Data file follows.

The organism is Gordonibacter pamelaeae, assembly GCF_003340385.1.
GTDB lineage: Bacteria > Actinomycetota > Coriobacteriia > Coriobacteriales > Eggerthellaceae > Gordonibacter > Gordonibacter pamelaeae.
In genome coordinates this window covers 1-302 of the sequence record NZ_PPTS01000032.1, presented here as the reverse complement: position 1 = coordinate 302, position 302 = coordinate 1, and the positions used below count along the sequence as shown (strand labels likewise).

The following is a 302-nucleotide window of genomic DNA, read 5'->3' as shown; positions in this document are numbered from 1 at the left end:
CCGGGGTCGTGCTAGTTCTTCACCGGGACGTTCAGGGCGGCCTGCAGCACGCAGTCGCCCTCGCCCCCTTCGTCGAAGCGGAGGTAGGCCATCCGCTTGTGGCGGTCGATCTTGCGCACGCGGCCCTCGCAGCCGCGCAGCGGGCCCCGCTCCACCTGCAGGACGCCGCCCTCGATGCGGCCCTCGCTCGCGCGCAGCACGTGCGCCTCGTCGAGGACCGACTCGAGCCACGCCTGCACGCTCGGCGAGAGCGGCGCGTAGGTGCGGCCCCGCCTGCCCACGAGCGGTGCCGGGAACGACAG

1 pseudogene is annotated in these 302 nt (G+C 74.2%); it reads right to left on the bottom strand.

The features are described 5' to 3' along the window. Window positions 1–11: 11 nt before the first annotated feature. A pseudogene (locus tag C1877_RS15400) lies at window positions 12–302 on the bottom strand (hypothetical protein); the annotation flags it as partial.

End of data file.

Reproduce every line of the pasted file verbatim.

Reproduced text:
The organism is Gordonibacter pamelaeae, assembly GCF_003340385.1.
GTDB lineage: Bacteria > Actinomycetota > Coriobacteriia > Coriobacteriales > Eggerthellaceae > Gordonibacter > Gordonibacter pamelaeae.
In genome coordinates this window covers 1-302 of the sequence record NZ_PPTS01000032.1, presented here as the reverse complement: position 1 = coordinate 302, position 302 = coordinate 1, and the positions used below count along the sequence as shown (strand labels likewise).

The following is a 302-nucleotide window of genomic DNA, read 5'->3' as shown; positions in this document are numbered from 1 at the left end:
CCGGGGTCGTGCTAGTTCTTCACCGGGACGTTCAGGGCGGCCTGCAGCACGCAGTCGCCCTCGCCCCCTTCGTCGAAGCGGAGGTAGGCCATCCGCTTGTGGCGGTCGATCTTGCGCACGCGGCCCTCGCAGCCGCGCAGCGGGCCCCGCTCCACCTGCAGGACGCCGCCCTCGATGCGGCCCTCGCTCGCGCGCAGCACGTGCGCCTCGTCGAGGACCGACTCGAGCCACGCCTGCACGCTCGGCGAGAGCGGCGCGTAGGTGCGGCCCCGCCTGCCCACGAGCGGTGCCGGGAACGACAG

1 pseudogene is annotated in these 302 nt (G+C 74.2%); it reads right to left on the bottom strand.

The features are described 5' to 3' along the window. Window positions 1–11: 11 nt before the first annotated feature. A pseudogene (locus tag C1877_RS15400) lies at window positions 12–302 on the bottom strand (hypothetical protein); the annotation flags it as partial.